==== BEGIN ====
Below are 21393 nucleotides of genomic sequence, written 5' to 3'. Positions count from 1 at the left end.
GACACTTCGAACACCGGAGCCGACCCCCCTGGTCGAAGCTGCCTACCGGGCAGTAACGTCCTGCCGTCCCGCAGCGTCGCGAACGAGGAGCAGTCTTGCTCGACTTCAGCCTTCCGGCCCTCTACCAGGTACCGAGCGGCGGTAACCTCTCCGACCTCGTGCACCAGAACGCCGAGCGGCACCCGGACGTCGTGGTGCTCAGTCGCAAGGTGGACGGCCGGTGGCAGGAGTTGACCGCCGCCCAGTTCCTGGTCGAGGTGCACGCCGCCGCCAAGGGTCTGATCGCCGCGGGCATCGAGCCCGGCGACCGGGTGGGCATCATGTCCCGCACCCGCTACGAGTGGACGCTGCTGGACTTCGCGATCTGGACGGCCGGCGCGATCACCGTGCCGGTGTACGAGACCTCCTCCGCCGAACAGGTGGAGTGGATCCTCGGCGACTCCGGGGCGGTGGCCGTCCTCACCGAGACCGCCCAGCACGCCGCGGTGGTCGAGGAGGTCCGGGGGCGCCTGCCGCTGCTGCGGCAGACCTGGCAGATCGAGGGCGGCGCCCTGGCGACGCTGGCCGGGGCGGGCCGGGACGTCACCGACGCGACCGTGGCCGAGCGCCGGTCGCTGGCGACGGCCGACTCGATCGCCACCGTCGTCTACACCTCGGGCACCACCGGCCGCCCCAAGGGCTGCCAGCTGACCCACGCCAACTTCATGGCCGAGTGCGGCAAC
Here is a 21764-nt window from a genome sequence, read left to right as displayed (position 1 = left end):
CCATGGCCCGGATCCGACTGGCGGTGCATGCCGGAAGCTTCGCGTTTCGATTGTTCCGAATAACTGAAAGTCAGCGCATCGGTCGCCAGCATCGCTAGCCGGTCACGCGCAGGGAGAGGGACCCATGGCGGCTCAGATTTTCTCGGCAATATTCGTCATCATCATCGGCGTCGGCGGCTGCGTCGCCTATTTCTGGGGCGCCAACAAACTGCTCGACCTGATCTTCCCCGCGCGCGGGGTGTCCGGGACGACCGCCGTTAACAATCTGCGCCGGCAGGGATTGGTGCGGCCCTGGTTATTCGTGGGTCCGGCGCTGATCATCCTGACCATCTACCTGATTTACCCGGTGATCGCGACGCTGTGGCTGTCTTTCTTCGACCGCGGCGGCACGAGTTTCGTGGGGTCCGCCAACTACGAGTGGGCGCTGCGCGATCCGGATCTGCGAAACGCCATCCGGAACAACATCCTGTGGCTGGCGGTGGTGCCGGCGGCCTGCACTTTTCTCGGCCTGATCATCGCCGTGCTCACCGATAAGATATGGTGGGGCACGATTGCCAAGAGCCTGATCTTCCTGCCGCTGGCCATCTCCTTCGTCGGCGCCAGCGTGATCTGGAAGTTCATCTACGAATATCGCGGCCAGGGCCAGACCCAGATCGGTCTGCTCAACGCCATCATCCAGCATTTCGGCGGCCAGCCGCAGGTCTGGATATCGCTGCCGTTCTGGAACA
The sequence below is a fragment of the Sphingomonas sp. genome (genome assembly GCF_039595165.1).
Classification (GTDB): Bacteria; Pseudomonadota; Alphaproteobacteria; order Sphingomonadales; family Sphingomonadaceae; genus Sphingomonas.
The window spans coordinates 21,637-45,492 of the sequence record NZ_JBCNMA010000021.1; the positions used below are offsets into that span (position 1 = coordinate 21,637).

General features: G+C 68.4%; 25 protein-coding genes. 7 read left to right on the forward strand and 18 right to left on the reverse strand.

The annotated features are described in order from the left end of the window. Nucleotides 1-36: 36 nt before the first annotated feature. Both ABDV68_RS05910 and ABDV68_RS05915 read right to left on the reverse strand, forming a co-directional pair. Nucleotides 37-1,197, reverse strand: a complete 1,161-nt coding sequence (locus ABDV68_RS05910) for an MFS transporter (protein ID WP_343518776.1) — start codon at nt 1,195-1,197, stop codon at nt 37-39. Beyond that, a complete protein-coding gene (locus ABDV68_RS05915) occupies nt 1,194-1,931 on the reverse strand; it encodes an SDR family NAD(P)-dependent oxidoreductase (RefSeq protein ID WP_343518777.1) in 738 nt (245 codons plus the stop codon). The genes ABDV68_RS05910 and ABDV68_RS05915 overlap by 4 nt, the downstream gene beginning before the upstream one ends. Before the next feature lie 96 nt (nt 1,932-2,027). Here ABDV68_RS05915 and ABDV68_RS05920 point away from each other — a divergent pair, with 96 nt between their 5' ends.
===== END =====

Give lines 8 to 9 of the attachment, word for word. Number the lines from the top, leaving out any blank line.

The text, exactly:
General features: G+C 68.4%; 25 protein-coding genes. 7 read left to right on the forward strand and 18 right to left on the reverse strand.

The annotated features are described in order from the left end of the window. Nucleotides 1-36: 36 nt before the first annotated feature. Both ABDV68_RS05910 and ABDV68_RS05915 read right to left on the reverse strand, forming a co-directional pair. Nucleotides 37-1,197, reverse strand: a complete 1,161-nt coding sequence (locus ABDV68_RS05910) for an MFS transporter (protein ID WP_343518776.1) — start codon at nt 1,195-1,197, stop codon at nt 37-39. Beyond that, a complete protein-coding gene (locus ABDV68_RS05915) occupies nt 1,194-1,931 on the reverse strand; it encodes an SDR family NAD(P)-dependent oxidoreductase (RefSeq protein ID WP_343518777.1) in 738 nt (245 codons plus the stop codon). The genes ABDV68_RS05910 and ABDV68_RS05915 overlap by 4 nt, the downstream gene beginning before the upstream one ends. Before the next feature lie 96 nt (nt 1,932-2,027). Here ABDV68_RS05915 and ABDV68_RS05920 point away from each other — a divergent pair, with 96 nt between their 5' ends.